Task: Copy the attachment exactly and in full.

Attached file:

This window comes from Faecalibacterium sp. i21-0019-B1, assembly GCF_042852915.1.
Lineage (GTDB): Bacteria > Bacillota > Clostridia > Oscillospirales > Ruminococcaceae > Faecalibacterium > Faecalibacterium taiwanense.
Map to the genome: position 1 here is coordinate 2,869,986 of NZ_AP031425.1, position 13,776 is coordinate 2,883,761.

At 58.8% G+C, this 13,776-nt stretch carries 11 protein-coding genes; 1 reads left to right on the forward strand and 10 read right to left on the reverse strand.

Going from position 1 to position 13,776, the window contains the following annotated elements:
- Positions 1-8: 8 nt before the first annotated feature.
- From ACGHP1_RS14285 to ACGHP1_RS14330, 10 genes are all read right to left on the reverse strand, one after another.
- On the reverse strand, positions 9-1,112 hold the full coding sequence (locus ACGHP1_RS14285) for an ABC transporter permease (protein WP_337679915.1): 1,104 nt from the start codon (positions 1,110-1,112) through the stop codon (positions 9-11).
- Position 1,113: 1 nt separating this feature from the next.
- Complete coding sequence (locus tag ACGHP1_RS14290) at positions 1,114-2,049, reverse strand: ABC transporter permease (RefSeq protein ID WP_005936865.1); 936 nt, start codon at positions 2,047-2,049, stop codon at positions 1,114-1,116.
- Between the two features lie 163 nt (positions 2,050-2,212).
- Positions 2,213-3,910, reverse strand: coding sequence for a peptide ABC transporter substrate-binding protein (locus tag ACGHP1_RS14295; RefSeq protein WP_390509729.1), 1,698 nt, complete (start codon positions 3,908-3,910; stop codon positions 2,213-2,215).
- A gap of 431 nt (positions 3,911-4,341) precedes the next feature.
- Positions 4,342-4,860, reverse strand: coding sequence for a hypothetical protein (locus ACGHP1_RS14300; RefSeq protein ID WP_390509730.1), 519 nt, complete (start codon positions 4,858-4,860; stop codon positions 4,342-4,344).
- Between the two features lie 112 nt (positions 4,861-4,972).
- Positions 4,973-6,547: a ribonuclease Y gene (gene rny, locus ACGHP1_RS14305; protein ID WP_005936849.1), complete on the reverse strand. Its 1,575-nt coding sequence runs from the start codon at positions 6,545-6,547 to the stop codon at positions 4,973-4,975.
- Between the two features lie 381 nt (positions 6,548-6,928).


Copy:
This window comes from Faecalibacterium sp. i21-0019-B1, assembly GCF_042852915.1.
Lineage (GTDB): Bacteria > Bacillota > Clostridia > Oscillospirales > Ruminococcaceae > Faecalibacterium > Faecalibacterium taiwanense.
Map to the genome: position 1 here is coordinate 2,869,986 of NZ_AP031425.1, position 13,776 is coordinate 2,883,761.

At 58.8% G+C, this 13,776-nt stretch carries 11 protein-coding genes; 1 reads left to right on the forward strand and 10 read right to left on the reverse strand.

Going from position 1 to position 13,776, the window contains the following annotated elements:
- Positions 1-8: 8 nt before the first annotated feature.
- From ACGHP1_RS14285 to ACGHP1_RS14330, 10 genes are all read right to left on the reverse strand, one after another.
- On the reverse strand, positions 9-1,112 hold the full coding sequence (locus ACGHP1_RS14285) for an ABC transporter permease (protein WP_337679915.1): 1,104 nt from the start codon (positions 1,110-1,112) through the stop codon (positions 9-11).
- Position 1,113: 1 nt separating this feature from the next.
- Complete coding sequence (locus tag ACGHP1_RS14290) at positions 1,114-2,049, reverse strand: ABC transporter permease (RefSeq protein ID WP_005936865.1); 936 nt, start codon at positions 2,047-2,049, stop codon at positions 1,114-1,116.
- Between the two features lie 163 nt (positions 2,050-2,212).
- Positions 2,213-3,910, reverse strand: coding sequence for a peptide ABC transporter substrate-binding protein (locus tag ACGHP1_RS14295; RefSeq protein WP_390509729.1), 1,698 nt, complete (start codon positions 3,908-3,910; stop codon positions 2,213-2,215).
- A gap of 431 nt (positions 3,911-4,341) precedes the next feature.
- Positions 4,342-4,860, reverse strand: coding sequence for a hypothetical protein (locus ACGHP1_RS14300; RefSeq protein ID WP_390509730.1), 519 nt, complete (start codon positions 4,858-4,860; stop codon positions 4,342-4,344).
- Between the two features lie 112 nt (positions 4,861-4,972).
- Positions 4,973-6,547: a ribonuclease Y gene (gene rny, locus ACGHP1_RS14305; protein ID WP_005936849.1), complete on the reverse strand. Its 1,575-nt coding sequence runs from the start codon at positions 6,545-6,547 to the stop codon at positions 4,973-4,975.
- Between the two features lie 381 nt (positions 6,548-6,928).